You can expect to see Variety’s editorial content popping up on Reuters starting in August.

Gawker Media ‘Kegerator’ Has Its Own Website

JoyrideKegeratorThere’s an interesting factoid in the latest bit of press for Queens-based and now bi-coastal company Joyride Coffee Distributors. According to freelance Post contributor Maridel Reyes, employees at one NYC media company have the option of making sure – before they get out of their chair – that a trip to the iced cofee “kegerator” will be worth the walk:

Joyride’s first kegerator was installed at Gawker last May — and the media company’s kept it ever since. It even maintains a website where workers can check if the keg is empty or not.

The list of media companies running on Joyride coffee is long and impressive. Besides Gawker, their product adorns the offices of Twitter, BuzzFeed and Mashable.

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Joe Ripp Rings NYSE Opening Bell

Here’s Time Inc.’s CEO, Joe Ripp, ringing the opening bell at the New York Stock Exchange this morning. Have you ever watched one of these things? Here’s a quick breakdown: Everyone stands around as a bell is rung a few times, and then they clap and clap and clap. The end.

Time Inc. is now being traded as TIME. As of now, shares have dropped almost five percent, to $22.43. It’s going to be a long week.

Modern Farmer Founder Explains How She Connected the Dots

On May 29, Modern Farmer, a quarterly print magazine and website based in Hudson, New York, published the following articles:

Successful Game Developer: ‘I Owe it All to My Goats’

The Food Politics of Pokémon

These BuzzFeed-like items, suggests Business Insider technology beat writer Dylan Love, are perfect examples of how Modern Farmer has carved out content success. Founder-EIC Anne Marie Gardner and her crew are also riding high following their recent win at the 2014 National Magazine Awards. She tells Love how she came to this farm-to-table, “agricultural lifestyle” content nexus:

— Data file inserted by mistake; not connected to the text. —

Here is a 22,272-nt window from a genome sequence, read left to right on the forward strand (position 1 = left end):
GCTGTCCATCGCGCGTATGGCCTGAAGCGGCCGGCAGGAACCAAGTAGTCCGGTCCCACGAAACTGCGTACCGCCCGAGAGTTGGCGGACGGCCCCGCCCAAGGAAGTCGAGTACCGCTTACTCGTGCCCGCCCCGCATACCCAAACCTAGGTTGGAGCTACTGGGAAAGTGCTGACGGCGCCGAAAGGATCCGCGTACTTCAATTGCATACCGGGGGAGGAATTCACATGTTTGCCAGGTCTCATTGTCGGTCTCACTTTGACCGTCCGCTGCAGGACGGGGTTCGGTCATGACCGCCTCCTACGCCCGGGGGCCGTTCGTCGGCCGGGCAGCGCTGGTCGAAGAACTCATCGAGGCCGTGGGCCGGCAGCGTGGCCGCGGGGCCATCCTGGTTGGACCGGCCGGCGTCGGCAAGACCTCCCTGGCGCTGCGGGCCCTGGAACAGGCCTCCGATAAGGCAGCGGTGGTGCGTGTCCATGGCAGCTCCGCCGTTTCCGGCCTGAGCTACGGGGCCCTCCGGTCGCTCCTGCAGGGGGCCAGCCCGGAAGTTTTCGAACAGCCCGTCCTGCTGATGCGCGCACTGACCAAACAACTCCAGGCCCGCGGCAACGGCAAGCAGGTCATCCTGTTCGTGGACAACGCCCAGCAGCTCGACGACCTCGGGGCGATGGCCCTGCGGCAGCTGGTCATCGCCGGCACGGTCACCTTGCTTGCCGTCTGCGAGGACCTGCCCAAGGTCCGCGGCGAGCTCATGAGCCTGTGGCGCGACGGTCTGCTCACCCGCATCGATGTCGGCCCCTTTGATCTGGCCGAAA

“I connected dots that weren’t connected before. I had covered travel, health, and beauty trends for [a magazine called] Monocle in my former life, and when you’re writing about trends, you get trained to see what’s coming.”

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Now Independent, Time Inc. to Cut 25 Percent of Editorial Costs

Time Inc. is officially its own company now, and with that, comes many questions. Is it smart to continue the print edition of Time? What about People? And if People — Time Inc.’s money maker — can’t produce, what hope do other titles have? Also, what about that $1.3 billion in debt? According to The New York Times, the publisher at least has an answer to that one — cutting editorial costs. By a lot.

Last week, Time Inc.’s execs met with editors and asked them to begin the process of cutting 25 percent of editorial spending. That means staffing cuts are coming by the bunches. “In almost every meeting with investors and employees, he [Time Inc.'s CEO Joe Ripp] reminds them that he is constantly reviewing staffing levels,” reported the Times. Hanging the hand of death over staffers is surely going to create a nice working environment.

Not that staffers are the only ones who are worried about the cuts. Ripp has told Time Inc. senior managers that it’s all on them to save their magazines. “I can’t fix it,” Ripp said, in meetings. “You have to figure out a way to fix it.” That, of course, brings up one more question — how do you make repairs with a half-empty toolbox?

Time Inc. Once Owned a Forest

Time Inc. is officially splitting off from Time Warner today, so we thought it’s the perfect moment to remind everyone that the publisher once owned a forest. Yes, as in that place with trees and grass and stuff.

According to Ad Age, in 1952, Time Inc. purchased a wooded area in Texas because executives “figured they’d benefit from owning the very trees required to print magazines like Time, Life and Fortune, and they got a kick out of the way east Texans did business.”

Of course all good things — and dumb things — eventually come to an end. In the early ’80s Time Inc.’s execs came to their senses and spun the forest product company off.

Here’s hoping the next chapter of Time Inc.’s life includes at least one more odd purchase. Perhaps a windmill?